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What do you mean "don't measure time with secs/milisecs, instead use ticks" for state synchronization?


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#1 Bow_vernon   Members   -  Reputation: 137

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Posted 16 January 2014 - 10:07 AM

Hmm from what I read here in this forum section, it is highly discouraged to measure time using seconds/miliseconds, instead use ticks for synchronization. I wonder what does it really mean, since synchronization involves ping time, and it is measured with miliseconds. I recently read the valve network synchronization technique, however I cannot seem to fully grasp it as a whole.

 

https://developer.valvesoftware.com/wiki/Source_Multiplayer_Networking

 

From what I can swallow of those huge wall of texts, I think this is how it was implemented.

 

1. When the game start, the server sends me the "Tick number" (assume it's 0). The server increase this number every time it do simulation update.

2. I receive it. I, too will increase this number every local simulation update.

3. Assume the server and client update rate is 10 fps, which is 100 ms between each tick. Between those tick I collect user input, and of course I include the current tick number. Of course I do read packets from server, but let's not focus on that. The server is doing almost the same thing on his side (read, simulate, send) every 100 ms.

4. Assume it's 100 ms since last tick. Now it's time to update. Me (client), simulate locally using those buffered input. Then directly I send those buffered input to server.

5. Server receives it, perhaps 200 ms later. It reads the client input. However, it must be too late. The server's tick number will almost always be bigger than the client. In server, the tick number currently could be 12, while the tick number included in client packet was 10.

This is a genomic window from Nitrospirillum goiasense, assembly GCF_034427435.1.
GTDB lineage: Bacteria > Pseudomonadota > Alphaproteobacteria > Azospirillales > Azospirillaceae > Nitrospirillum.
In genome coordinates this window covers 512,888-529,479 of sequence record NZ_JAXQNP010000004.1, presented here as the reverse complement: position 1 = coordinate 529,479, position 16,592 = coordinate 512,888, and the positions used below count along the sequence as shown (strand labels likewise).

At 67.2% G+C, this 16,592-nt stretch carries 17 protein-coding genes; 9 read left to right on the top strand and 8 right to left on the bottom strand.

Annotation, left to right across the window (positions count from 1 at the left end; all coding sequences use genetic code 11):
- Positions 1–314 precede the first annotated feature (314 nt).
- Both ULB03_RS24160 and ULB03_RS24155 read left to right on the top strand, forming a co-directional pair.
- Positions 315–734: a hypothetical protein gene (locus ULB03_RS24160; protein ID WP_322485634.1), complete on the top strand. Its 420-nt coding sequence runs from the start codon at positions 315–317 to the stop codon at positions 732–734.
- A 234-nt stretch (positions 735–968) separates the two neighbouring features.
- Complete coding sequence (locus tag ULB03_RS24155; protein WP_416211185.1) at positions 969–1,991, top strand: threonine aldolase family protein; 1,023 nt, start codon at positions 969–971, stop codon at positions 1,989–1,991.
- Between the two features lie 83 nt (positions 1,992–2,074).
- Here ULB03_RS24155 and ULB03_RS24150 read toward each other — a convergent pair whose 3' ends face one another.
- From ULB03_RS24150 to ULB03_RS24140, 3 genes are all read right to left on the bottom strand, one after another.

Now, I got several questions :

1. Well, now that there's unmatching tick number, what should the server do? I got the notion that there should be some kind of "rewind and replay" stuffs. But who does it? the server or the client?

2. Assume that at the client's step no. 3, the client press forward and quickly press left. Since this is UDP, I'm sure the packets could be received by the server not in order. Should the client be using reliable/ordered send for input?

 

Thanks before, I'm trying to make a multiplayer pong, so it's quite relevant. Pong is kinda twitch based, don't you agree ;)

 



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#2 hplus0603   Moderators   -  Reputation: 5185

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Posted 16 January 2014 - 10:27 AM

synchronization involves ping time, and it is measured with miliseconds


The *simulation time* should be measured in ticks. That way, everybody runs the same simulation, ticking at the same rate, so that time-variant behavior (like acceleration) is the same across all players.
*real time* of course is measured in seconds, so at some level, there is code that "looks at the clock" and decides what the current simulation tick "should be" and ticks the simulation forward, one tick at a time, until it is.